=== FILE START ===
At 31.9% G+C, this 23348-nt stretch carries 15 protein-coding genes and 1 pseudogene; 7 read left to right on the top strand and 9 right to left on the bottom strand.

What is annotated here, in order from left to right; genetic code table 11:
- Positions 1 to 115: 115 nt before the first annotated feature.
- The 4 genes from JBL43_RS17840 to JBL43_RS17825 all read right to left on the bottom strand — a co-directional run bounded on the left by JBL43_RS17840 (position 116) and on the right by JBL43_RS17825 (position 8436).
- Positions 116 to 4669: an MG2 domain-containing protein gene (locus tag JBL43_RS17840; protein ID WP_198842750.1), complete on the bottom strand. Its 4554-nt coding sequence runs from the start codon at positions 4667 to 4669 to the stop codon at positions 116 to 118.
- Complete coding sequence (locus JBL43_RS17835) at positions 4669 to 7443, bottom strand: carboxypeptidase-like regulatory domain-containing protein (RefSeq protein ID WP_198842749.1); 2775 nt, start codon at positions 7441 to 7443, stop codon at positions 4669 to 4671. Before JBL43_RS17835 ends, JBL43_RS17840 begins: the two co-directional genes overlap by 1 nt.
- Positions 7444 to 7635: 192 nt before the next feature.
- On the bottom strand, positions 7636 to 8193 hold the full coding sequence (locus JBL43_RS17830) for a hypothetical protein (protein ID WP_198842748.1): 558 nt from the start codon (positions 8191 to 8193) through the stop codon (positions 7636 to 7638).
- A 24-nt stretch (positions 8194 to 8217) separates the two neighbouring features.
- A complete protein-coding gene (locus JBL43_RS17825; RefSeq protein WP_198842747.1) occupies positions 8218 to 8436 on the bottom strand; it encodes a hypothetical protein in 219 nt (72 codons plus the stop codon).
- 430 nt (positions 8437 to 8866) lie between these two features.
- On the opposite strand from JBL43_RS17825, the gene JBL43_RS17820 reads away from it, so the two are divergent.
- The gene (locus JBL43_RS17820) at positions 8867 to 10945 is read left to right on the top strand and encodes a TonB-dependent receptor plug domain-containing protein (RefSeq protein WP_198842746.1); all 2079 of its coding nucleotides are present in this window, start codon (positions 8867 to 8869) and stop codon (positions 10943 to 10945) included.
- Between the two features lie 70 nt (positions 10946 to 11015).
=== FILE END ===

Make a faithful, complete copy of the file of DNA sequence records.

At 31.9% G+C, this 23348-nt stretch carries 15 protein-coding genes and 1 pseudogene; 7 read left to right on the top strand and 9 right to left on the bottom strand.

What is annotated here, in order from left to right; genetic code table 11:
- Positions 1 to 115: 115 nt before the first annotated feature.
- The 4 genes from JBL43_RS17840 to JBL43_RS17825 all read right to left on the bottom strand — a co-directional run bounded on the left by JBL43_RS17840 (position 116) and on the right by JBL43_RS17825 (position 8436).
- Positions 116 to 4669: an MG2 domain-containing protein gene (locus tag JBL43_RS17840; protein ID WP_198842750.1), complete on the bottom strand. Its 4554-nt coding sequence runs from the start codon at positions 4667 to 4669 to the stop codon at positions 116 to 118.
- Complete coding sequence (locus JBL43_RS17835) at positions 4669 to 7443, bottom strand: carboxypeptidase-like regulatory domain-containing protein (RefSeq protein ID WP_198842749.1); 2775 nt, start codon at positions 7441 to 7443, stop codon at positions 4669 to 4671. Before JBL43_RS17835 ends, JBL43_RS17840 begins: the two co-directional genes overlap by 1 nt.
- Positions 7444 to 7635: 192 nt before the next feature.
- On the bottom strand, positions 7636 to 8193 hold the full coding sequence (locus JBL43_RS17830) for a hypothetical protein (protein ID WP_198842748.1): 558 nt from the start codon (positions 8191 to 8193) through the stop codon (positions 7636 to 7638).
- A 24-nt stretch (positions 8194 to 8217) separates the two neighbouring features.
- A complete protein-coding gene (locus JBL43_RS17825; RefSeq protein WP_198842747.1) occupies positions 8218 to 8436 on the bottom strand; it encodes a hypothetical protein in 219 nt (72 codons plus the stop codon).
- 430 nt (positions 8437 to 8866) lie between these two features.
- On the opposite strand from JBL43_RS17825, the gene JBL43_RS17820 reads away from it, so the two are divergent.
- The gene (locus JBL43_RS17820) at positions 8867 to 10945 is read left to right on the top strand and encodes a TonB-dependent receptor plug domain-containing protein (RefSeq protein WP_198842746.1); all 2079 of its coding nucleotides are present in this window, start codon (positions 8867 to 8869) and stop codon (positions 10943 to 10945) included.
- Between the two features lie 70 nt (positions 10946 to 11015).